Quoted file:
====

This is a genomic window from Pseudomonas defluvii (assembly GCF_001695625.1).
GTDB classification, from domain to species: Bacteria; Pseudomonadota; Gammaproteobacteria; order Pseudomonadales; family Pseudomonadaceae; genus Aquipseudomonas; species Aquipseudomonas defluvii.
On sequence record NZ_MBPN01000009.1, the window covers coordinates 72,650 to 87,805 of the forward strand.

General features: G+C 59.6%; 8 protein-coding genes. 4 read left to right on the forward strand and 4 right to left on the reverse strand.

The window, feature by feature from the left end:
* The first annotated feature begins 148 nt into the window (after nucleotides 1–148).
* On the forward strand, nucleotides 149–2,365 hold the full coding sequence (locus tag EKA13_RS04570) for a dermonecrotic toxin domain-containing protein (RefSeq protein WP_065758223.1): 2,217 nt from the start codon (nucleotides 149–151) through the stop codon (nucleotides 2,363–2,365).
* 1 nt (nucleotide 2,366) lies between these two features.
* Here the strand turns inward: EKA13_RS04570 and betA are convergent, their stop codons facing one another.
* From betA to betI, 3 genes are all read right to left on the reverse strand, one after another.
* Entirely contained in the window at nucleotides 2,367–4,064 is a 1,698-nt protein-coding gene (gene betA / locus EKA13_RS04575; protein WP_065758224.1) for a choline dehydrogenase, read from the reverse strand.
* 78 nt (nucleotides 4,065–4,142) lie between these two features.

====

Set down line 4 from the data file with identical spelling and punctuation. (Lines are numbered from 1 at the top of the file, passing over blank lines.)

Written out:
General features: G+C 59.6%; 8 protein-coding genes. 4 read left to right on the forward strand and 4 right to left on the reverse strand.